Tofacitinib appears to be as effective in assisting hair regrowth of the beard as it is in scalp alopecia areata (SAA), Australian clinic experience suggests.
A retrospective review, published in the Journal of the American Academy of Dermatology, comprised 45 adult males with SAA treated with the JAK inhibitor for at least three months at an Australian hair clinic between 2016 and 2019.
The study noted 19 of the men had total beard loss, 24 had multiple discrete patches of alopecia and two had a solitary patch of alopecia.
Ten of the men achieved complete beard regrowth after 5.0–28.0 months of treatment, with most of those men (60%) also achieving complete scalp hair regrowth.
“Of the 19 patients with partial beard regrowth, 15 achieved partial and one achieved complete scalp hair regrowth. Of 16 patients with no beard regrowth, 14 had no regrowth and two had partial regrowth of scalp hair,” the study said.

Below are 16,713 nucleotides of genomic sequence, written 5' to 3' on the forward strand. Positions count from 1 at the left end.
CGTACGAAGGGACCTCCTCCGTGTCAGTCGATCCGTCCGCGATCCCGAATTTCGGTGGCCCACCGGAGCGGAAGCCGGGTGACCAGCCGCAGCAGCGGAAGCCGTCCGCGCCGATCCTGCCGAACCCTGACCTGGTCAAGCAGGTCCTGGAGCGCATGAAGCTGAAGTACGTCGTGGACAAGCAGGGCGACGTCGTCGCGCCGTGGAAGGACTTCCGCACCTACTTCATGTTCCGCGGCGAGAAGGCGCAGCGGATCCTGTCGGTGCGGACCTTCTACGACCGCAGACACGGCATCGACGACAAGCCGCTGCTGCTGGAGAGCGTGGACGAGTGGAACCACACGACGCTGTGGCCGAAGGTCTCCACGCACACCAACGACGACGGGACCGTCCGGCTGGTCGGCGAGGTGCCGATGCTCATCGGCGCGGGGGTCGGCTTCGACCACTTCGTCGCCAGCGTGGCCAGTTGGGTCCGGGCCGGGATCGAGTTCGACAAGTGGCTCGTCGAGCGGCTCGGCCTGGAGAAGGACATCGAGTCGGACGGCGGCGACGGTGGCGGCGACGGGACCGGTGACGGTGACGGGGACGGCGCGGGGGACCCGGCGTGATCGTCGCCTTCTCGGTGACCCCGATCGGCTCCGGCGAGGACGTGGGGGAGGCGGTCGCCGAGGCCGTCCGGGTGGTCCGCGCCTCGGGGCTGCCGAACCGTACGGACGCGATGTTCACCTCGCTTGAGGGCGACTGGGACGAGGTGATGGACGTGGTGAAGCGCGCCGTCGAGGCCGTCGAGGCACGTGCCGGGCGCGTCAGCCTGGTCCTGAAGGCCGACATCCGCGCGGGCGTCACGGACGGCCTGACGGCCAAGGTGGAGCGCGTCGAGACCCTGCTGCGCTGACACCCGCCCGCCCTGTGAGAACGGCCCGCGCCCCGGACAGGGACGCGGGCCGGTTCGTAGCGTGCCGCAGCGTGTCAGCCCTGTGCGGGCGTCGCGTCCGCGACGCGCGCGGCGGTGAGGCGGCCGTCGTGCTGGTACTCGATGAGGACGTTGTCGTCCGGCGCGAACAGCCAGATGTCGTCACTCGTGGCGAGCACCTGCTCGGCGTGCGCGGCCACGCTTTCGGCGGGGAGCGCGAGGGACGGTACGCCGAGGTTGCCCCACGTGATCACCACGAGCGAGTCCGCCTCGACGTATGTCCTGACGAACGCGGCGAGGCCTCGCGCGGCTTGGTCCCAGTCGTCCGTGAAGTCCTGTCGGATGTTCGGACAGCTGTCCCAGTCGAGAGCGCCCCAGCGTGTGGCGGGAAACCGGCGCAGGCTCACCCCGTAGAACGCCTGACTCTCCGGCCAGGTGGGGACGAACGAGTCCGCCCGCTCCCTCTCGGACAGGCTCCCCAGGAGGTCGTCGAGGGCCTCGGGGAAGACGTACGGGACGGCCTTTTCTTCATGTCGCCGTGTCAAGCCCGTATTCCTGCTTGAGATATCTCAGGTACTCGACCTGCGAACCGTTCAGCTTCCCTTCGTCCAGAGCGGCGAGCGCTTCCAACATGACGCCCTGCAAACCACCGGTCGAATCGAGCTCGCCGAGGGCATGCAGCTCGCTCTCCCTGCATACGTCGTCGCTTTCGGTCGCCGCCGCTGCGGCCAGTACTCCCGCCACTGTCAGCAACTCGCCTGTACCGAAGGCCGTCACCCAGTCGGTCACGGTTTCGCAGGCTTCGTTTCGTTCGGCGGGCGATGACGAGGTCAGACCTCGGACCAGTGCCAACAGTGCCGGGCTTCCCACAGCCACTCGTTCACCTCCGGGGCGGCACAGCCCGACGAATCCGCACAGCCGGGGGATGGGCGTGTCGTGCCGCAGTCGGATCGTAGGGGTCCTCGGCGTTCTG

The age of the patient, patchy or total beard loss, and duration of treatment did not influence the degree of beard response.
No serious adverse events were noted.
The authors, led by Dr Karolina Kerkemeyer from Sinclair Dermatology, said that beard alopecia areata (BAA) was associated with a high prevalence of anxiety and depressive symptoms.
“Some religions e.g. Islam, Orthodox Judaism, and Sihkism require adult males to grow a full beard,” they wrote in the journal article.
“One of our patients regularly competes in beard championships, and the loss of >50% of his beard as a result of BAA caused significant distress.”
“Our results demonstrate a strong correlation between the extent of beard and scalp hair regrowth, suggesting that these hair-bearing sites may respond similarly to oral tofacitinib.”
“We suggest that prospective clinical trials evaluating oral JAK inhibitors in AA should seek to include beard assessment in their protocols to determine their effectiveness for the treatment of BAA.”